Oh and I forgot to post one of me with my Hunter Penrose…
A bit of history… from the Hunter Penrose website.
“The year 2013 marks the 120th anniversary of the founding of our business in the printing industry. Hunter Penrose traces its roots back to A W Penrose & Co which started a ‘Process Chemicals Stores’ in Upper Baker St, London in 1893 as a branch of a pharmaceutical chemical company formed in the 1830s.
A W Penrose grew rapidly with the then newly emerging process engraving industry which mushroomed to incorporate photographically produced chemically etched halftone blocks instead of hand drawn engravings. A key item of equipment for newspapers and printers rapidly became the process camera and, within a few years of its foundation, Hunter Penrose was selling these all round the world. Click here for information on Penrose cameras
Arthur Wellesley Penrose was born in 1873 and was a surgeon, when he founded the process stores with William Gamble and A Wybrant in 1893. They established the business using premises owned by Mr Penrose’s grandfather, also an Arthur Wellesley, who’d been born in 1816 (just after the Battle of Waterloo and hence patriotically named after Arthur Wellesley, the Duke of Wellington).
The Company was initially based in Upper Baker Street, Clerkenwell. By 1901 the business had grown rapidly and the company moved to much larger premises at 109 Farringdon Road.
The driving force behind the development of A W Penrose & Co was William Gamble. He was born in 1864 and had been apprenticed to the Scarborough Daily Post as a printer, later becoming a reporter and then a sub-editor. He developed a great interest in the photographic process and set up his own experimental laboratory. The difficulty he experienced in obtaining certain chemicals suggested to him the commercial opportunity for a ‘process stores’ and hence the business was born.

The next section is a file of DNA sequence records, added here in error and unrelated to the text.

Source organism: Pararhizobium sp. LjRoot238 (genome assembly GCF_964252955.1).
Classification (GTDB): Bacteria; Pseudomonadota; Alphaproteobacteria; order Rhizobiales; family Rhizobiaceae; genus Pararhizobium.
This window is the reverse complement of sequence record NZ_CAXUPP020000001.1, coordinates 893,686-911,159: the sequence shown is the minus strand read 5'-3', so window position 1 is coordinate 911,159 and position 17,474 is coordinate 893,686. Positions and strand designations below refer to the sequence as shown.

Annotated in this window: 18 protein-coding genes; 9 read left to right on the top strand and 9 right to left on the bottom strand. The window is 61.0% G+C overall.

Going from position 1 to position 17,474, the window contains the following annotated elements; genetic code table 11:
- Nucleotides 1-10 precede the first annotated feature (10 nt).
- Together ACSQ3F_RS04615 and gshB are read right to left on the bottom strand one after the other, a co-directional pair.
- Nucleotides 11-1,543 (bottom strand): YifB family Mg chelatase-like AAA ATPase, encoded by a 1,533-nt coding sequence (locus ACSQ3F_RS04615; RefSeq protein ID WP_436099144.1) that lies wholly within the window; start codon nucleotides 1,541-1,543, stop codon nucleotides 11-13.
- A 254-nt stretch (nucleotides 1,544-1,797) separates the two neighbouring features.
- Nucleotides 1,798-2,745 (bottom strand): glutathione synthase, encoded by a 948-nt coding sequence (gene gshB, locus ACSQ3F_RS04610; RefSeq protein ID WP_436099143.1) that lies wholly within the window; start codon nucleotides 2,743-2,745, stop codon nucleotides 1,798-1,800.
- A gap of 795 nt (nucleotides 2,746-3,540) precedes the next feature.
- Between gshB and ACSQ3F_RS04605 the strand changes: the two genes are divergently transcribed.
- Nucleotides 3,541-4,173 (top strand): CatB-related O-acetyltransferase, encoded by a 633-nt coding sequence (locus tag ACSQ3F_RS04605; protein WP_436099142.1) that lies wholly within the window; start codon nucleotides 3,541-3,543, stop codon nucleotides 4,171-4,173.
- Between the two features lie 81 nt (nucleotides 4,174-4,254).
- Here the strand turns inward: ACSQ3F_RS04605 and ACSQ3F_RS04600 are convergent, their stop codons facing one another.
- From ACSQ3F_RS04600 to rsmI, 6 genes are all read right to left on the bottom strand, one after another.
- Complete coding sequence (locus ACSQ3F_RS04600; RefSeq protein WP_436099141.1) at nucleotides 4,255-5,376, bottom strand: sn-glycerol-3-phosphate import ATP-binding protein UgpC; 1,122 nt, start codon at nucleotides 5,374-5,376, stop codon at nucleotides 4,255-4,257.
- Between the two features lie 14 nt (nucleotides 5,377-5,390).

Apart from developing Penrose & Co into the foremost company in this field, William Gamble was a prolific writer and speaker on all matters to do with the Graphic Arts and founder and editor from 1895 to 1933 of the Process Year Book which became the Penrose Annual. He died in 1933.
In 1927 the company was acquired by Hunters & Co to become Hunter Penrose. Hunters and Penrose had been in competition with each other since the 1890s and Edgar Hunter then became chairman.
In the early 1960s Hunter Penrose purchased S R Littlejohn, another competitor, to become Hunter Penrose Littlejohn. Later in the 60s it merged with Johnsons of Hendon, a very old established producer of photographic chemicals, to become the Johnsons HPL Group. During the 1970s the company changed ownership twice. In 1983 the Company was purchased in an MBO led by John Sewell, who had joined Hunter Penrose in 1974 as Marketing Manager and had become Commercial Director.
Hunter Penrose continues to adapt to rapidly changing markets. Over the past two and a half decades, in addition to maintaining its position in the pre-press field, it has strongly developed its offering in the pressroom and in finishing. As a deliberate policy, the Company has also worked hard to develop its sales in a diverse range of overseas markets. The addition of David Thomas to the management team in 2003 as Export Director very much helped this policy succeed. He had many years experience of overseas sales working for the Openshaw and the WGI Group.
The Company is big enough to offer a comprehensive and keenly priced product range but prides itself on providing a highly personalised and experienced service.”
And some images I’ve sourced from good old “Feepay”…
If you have or use one of these ultra large process cameras and would like to be added to this list then just send me an image and some text about yourself….